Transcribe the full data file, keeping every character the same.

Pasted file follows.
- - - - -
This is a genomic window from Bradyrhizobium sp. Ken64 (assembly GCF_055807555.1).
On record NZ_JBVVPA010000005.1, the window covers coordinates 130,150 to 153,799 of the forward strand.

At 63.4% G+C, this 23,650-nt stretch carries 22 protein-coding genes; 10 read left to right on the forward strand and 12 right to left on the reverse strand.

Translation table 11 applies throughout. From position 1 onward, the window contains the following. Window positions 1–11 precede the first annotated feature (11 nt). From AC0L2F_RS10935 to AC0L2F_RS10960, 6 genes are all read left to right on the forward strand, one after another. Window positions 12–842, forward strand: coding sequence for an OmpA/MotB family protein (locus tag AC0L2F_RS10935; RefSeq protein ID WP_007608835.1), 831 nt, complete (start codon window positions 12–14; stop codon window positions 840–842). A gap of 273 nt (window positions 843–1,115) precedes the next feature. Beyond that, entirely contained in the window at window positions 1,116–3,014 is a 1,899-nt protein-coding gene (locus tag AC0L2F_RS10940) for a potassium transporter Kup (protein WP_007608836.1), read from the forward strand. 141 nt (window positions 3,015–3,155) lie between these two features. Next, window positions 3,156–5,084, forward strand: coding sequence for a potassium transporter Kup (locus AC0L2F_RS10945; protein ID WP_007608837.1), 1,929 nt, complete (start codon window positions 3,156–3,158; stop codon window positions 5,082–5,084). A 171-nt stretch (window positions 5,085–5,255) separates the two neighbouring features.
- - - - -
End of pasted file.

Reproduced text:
This is a genomic window from Bradyrhizobium sp. Ken64 (assembly GCF_055807555.1).
On record NZ_JBVVPA010000005.1, the window covers coordinates 130,150 to 153,799 of the forward strand.

At 63.4% G+C, this 23,650-nt stretch carries 22 protein-coding genes; 10 read left to right on the forward strand and 12 right to left on the reverse strand.

Translation table 11 applies throughout. From position 1 onward, the window contains the following. Window positions 1–11 precede the first annotated feature (11 nt). From AC0L2F_RS10935 to AC0L2F_RS10960, 6 genes are all read left to right on the forward strand, one after another. Window positions 12–842, forward strand: coding sequence for an OmpA/MotB family protein (locus tag AC0L2F_RS10935; RefSeq protein ID WP_007608835.1), 831 nt, complete (start codon window positions 12–14; stop codon window positions 840–842). A gap of 273 nt (window positions 843–1,115) precedes the next feature. Beyond that, entirely contained in the window at window positions 1,116–3,014 is a 1,899-nt protein-coding gene (locus tag AC0L2F_RS10940) for a potassium transporter Kup (protein WP_007608836.1), read from the forward strand. 141 nt (window positions 3,015–3,155) lie between these two features. Next, window positions 3,156–5,084, forward strand: coding sequence for a potassium transporter Kup (locus AC0L2F_RS10945; protein ID WP_007608837.1), 1,929 nt, complete (start codon window positions 3,156–3,158; stop codon window positions 5,082–5,084). A 171-nt stretch (window positions 5,085–5,255) separates the two neighbouring features.